Where in the World Is … ?
Globalization has arrived. We hear about it every day.
The world is becoming a smaller place, they say. People all around the globe supposedly know more about other countries and other cultures than previous generations could even imagine.
Maybe other countries are like that. But not the United States.
The National Geographic-Roper Public Affairs 2006 Geographic Literacy Study, released last week, revealed that the “Internet” generation of 18-to-24-year-old Americans remains woefully ignorant of the world. Here are a few shocking results:
-- Around three-quarters of respondents could not locate Israel on a map.
-- Almost 90% failed to point to Afghanistan.
-- More than half of those surveyed were unable to find Ohio.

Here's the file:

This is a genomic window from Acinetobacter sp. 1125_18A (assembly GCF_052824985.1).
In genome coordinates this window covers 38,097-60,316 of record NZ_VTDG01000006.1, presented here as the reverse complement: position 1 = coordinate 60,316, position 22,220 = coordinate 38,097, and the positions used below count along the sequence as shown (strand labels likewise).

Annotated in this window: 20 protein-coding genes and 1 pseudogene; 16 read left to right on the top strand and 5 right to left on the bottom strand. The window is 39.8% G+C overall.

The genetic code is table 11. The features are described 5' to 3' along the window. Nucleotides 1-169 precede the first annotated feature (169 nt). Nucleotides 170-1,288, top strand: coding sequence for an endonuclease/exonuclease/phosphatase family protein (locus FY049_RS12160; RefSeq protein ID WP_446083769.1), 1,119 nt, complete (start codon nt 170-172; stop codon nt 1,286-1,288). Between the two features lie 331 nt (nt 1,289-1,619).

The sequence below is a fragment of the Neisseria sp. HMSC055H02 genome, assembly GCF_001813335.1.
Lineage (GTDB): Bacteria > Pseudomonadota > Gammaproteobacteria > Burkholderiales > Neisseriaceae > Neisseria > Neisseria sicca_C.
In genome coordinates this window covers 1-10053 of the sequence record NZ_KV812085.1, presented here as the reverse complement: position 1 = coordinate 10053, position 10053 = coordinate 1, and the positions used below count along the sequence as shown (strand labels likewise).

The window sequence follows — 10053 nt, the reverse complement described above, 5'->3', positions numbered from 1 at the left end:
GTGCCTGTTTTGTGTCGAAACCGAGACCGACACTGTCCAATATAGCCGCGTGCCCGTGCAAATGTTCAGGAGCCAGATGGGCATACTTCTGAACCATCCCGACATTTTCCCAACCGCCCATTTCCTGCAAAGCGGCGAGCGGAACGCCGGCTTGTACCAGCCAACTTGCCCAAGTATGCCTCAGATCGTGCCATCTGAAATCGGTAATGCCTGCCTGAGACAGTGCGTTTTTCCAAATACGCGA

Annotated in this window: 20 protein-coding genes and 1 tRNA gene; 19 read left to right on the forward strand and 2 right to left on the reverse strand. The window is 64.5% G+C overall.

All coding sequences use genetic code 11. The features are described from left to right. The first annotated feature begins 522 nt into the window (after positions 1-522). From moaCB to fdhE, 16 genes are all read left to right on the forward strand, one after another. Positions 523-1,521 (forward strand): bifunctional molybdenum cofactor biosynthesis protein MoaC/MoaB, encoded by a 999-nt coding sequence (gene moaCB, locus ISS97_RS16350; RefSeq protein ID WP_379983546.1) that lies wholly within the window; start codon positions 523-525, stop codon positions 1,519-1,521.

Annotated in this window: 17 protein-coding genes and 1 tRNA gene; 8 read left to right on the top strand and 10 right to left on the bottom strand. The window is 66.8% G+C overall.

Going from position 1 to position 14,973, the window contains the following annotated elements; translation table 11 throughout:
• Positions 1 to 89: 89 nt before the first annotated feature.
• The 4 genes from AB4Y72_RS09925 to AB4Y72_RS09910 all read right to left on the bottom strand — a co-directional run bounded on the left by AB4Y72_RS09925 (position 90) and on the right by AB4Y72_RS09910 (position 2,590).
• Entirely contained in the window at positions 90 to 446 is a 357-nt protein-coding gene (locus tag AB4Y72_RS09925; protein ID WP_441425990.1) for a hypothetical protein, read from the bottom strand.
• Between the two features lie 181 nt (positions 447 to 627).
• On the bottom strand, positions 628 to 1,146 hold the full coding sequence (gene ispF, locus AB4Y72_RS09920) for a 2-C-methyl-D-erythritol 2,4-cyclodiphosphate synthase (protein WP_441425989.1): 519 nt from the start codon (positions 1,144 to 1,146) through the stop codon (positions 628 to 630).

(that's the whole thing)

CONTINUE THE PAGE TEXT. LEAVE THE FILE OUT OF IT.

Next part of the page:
This is rather embarrassing for the world’s lone superpower. Finding out where we’re going as a country is hard enough; making our way without even knowing the game board … well, that borders on the tragic.
It does explain a few things, however.
Many Americans still go to bed without food. That’s because they can’t locate Turkey. (Not to mention Greece.)
We also are increasingly out of shape. More and more people have been saying, “I sat on the couch” instead of “Iran.”
No wonder it took so long to sort out the 2000 election ballots in Florida: Americans just can’t find Chad.
Well, one thing’s for sure. It’s high time for us all to become more familiar with geography. Surely there’s something we can do to improve our education about the world, a way to ensure future generations are better players at this global board game.
I’ll Czech it out.